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Stats That Could Win Or Lose The Women's World Cup Final

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World Cup finals preview

ESPN FC's Kate Markgraf looks ahead to the FIFA Women's World Cup finals match between the United States and Japan.

The Women's World Cup concludes with Sunday's final between the United States and Japan, a rematch of the 2011 final and the first repeat final in tournament history. The United States can be the first country to win three Women's World Cup titles, while defending champion Japan can be the second country to win consecutive titles.

Here's a closer look at some of the important statistics and players heading into Sunday's anticipated finale.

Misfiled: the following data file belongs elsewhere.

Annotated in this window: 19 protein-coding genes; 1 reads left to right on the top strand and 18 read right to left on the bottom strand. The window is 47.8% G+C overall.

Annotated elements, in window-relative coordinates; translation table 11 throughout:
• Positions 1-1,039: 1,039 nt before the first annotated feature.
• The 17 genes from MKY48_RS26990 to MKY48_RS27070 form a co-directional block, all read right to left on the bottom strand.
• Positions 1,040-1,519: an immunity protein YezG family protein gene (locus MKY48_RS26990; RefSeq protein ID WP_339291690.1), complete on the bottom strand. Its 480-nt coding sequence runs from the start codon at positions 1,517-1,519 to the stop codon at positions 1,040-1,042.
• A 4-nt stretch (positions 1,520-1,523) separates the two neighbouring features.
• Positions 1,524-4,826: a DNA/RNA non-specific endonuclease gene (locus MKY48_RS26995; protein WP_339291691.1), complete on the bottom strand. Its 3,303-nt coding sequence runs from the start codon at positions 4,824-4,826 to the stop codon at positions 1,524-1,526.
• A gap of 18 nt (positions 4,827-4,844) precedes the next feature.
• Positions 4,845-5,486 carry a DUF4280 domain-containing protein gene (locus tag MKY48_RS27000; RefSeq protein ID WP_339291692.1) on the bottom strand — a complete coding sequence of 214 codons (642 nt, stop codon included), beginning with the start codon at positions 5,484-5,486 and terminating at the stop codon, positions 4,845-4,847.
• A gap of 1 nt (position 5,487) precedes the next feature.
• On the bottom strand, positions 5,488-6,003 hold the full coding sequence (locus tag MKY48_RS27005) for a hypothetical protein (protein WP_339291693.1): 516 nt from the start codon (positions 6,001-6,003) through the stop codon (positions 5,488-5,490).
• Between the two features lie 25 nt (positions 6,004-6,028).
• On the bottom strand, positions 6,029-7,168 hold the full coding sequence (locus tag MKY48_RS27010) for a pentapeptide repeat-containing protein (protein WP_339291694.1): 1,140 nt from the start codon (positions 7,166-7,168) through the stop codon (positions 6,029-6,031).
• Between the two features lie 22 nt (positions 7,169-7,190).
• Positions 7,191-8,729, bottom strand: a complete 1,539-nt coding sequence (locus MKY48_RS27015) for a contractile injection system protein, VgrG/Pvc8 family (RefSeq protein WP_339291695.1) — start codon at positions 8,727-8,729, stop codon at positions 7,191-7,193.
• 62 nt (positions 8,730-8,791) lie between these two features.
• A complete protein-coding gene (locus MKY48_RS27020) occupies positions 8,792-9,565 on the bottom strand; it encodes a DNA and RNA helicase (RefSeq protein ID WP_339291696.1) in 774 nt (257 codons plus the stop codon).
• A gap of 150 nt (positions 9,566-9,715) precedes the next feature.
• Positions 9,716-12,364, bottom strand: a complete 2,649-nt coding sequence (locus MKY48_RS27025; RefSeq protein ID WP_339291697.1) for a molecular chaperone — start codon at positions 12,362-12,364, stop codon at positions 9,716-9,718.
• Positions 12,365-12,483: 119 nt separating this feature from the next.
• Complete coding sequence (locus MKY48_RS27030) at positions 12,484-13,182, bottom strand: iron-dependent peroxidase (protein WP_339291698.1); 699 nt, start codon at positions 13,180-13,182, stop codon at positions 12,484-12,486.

Head-to-head history

* This is a rubber match of sorts, as Japan won the 2011 Women's World Cup title over the United States on penalties, and the U.S. beat Japan a year later in the Olympic final.

* The United States has lost only once in 31 meetings with Japan, and the sole defeat wasn't the 2011 final, which officially ended as a draw. Japan's win was a 1-0 triumph in the 2012 Algarve Cup group stage.

* The United States went undefeated (22-0-3) in its first 25 meetings with Japan before the 2011 final. Since then, the U.S. is only 2-1-3 in the series.

* In those first 25 meetings, the United States scored 3.1 goals per game, compared to Japan's 0.5 goals per game. In its last six games, the U.S. averaged 1.7 goals to Japan's 1.2 goals.

How they got here

* Since conceding a goal to Australia in the 27th minute of its first match, the United States hasn't allowed a goal in 513 minutes, 28 minutes from breaking the single-tournament record set by Germany in 2007. The U.S. is the third team to allow one goal or fewer en route to reaching the final, and both of the other teams won the title (2007 Germany and 1995 Norway).